When Steve Jobs introduced the iPad in 2010, he made a rather bold statement: the iPad will become the mobile computer of tomorrow.
I talked to Jobs right after the iPad launch, and he said the iPad had the potential to replace one's laptop, but I wondered if that approach would cannibalize Apple's laptop business.
I saw some early glimpses of how Jobs's vision could someday become a reality. Seven years later, it hasn't quite come to fruition, but there are exceptions. For some business travel, I leave the laptop behind in favor of the smaller iPad Pro; many friends and colleagues do the same.
I find the iPad handles most of my productivity needs when traveling, but not all. I need a Mac or PC to write complex documents or work on large spreadsheets, so the laptop still plays a major role in my digital life. When I know I'll need to complete certain tasks while traveling, I bring a 12-inch MacBook and an iPad Pro, although I use the iPad about 70 percent of the time while on the road.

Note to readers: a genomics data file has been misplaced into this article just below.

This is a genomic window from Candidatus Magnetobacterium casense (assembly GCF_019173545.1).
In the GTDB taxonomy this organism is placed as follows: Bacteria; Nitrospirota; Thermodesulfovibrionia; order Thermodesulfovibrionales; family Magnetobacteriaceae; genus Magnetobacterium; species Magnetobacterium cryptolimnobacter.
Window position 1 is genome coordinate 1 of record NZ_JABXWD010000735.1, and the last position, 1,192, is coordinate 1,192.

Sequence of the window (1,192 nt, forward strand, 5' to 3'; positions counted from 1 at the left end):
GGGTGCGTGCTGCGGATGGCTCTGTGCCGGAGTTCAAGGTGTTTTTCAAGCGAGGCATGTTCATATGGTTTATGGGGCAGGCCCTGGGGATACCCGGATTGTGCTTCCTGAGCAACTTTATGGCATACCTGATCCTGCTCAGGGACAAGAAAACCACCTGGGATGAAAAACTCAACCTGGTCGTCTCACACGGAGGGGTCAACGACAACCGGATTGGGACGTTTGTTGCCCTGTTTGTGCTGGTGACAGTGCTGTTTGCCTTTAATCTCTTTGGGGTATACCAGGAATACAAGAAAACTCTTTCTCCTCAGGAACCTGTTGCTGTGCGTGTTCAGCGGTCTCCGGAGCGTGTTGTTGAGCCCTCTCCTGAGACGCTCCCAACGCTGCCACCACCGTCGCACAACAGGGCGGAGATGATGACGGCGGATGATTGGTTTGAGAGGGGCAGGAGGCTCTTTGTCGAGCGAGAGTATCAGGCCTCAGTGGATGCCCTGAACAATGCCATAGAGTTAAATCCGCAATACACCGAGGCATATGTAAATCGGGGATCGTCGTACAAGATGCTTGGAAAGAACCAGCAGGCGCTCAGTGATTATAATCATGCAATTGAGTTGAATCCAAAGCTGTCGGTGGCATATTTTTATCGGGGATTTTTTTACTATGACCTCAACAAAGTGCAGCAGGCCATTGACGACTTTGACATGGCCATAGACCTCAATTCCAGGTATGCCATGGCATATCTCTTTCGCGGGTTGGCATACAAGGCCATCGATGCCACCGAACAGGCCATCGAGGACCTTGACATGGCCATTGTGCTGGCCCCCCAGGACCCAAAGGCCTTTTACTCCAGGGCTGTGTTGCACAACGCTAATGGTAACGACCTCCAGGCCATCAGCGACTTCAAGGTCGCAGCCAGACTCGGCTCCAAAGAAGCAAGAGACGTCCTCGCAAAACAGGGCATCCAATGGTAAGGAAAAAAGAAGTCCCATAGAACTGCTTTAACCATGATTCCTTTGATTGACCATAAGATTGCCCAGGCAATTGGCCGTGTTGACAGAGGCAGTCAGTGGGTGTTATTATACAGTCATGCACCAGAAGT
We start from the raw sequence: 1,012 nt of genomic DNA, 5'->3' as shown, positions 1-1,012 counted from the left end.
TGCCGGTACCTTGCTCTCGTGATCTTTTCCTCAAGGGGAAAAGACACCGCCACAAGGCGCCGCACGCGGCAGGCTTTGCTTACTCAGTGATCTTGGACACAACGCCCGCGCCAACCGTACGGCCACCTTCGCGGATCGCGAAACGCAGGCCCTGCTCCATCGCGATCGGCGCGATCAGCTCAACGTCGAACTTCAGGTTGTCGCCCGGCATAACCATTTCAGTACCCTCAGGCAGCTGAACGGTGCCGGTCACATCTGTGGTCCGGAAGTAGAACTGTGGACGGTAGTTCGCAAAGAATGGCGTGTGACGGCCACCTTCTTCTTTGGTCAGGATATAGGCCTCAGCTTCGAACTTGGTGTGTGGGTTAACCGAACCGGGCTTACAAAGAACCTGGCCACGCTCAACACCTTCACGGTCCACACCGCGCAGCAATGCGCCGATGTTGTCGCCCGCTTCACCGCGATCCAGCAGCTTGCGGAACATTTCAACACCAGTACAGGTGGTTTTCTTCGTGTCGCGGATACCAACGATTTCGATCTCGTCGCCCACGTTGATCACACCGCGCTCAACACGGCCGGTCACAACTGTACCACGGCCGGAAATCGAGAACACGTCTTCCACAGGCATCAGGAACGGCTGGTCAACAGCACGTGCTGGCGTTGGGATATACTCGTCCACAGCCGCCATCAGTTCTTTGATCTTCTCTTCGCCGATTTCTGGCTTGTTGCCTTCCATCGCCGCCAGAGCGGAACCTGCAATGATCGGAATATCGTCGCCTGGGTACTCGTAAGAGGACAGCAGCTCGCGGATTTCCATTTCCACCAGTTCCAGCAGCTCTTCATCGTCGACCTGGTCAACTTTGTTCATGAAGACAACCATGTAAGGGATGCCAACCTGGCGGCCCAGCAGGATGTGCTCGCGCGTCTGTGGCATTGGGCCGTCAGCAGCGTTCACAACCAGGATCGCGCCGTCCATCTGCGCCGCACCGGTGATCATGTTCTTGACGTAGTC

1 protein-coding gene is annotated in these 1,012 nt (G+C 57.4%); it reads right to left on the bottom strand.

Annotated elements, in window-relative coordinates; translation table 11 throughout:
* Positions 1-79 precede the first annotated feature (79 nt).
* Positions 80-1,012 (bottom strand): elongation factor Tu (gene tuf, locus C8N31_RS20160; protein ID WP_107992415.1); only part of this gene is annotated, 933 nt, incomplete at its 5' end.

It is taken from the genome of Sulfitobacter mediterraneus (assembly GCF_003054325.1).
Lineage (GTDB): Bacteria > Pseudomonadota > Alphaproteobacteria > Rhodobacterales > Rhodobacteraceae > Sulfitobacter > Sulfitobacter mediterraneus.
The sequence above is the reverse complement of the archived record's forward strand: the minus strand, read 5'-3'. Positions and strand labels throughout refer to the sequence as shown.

But three features coming in iOS 11 could change the way I work on the road. Drag and drop, for example, moves the iPad into the arena of being the dominant mobile computing tool everyone can use.
The new mobile OS also brings the file format used on the Mac to the iPad, making a file you create on iOS compatible with any macOS device. Also, the folder structure is the same, so the look and feel is very familiar to anyone who already uses the Mac.
The third notable addition to iOS 11 is the Mac-like Dock, making it easy to work between apps.
This does not mean Apple will kill the Mac line. From that I have seen in macOS High Sierra, Apple continues to make macOS even more powerful, which in turn makes its desktops and laptops richer tools for those who need a lot of computing power. But you do see Apple moving the Mac to the upper-end of the productivity scale while making the iPad a more powerful tool for personal and business use.
With the launch of iOS 11 this fall, Steve Jobs's vision might finally become a reality.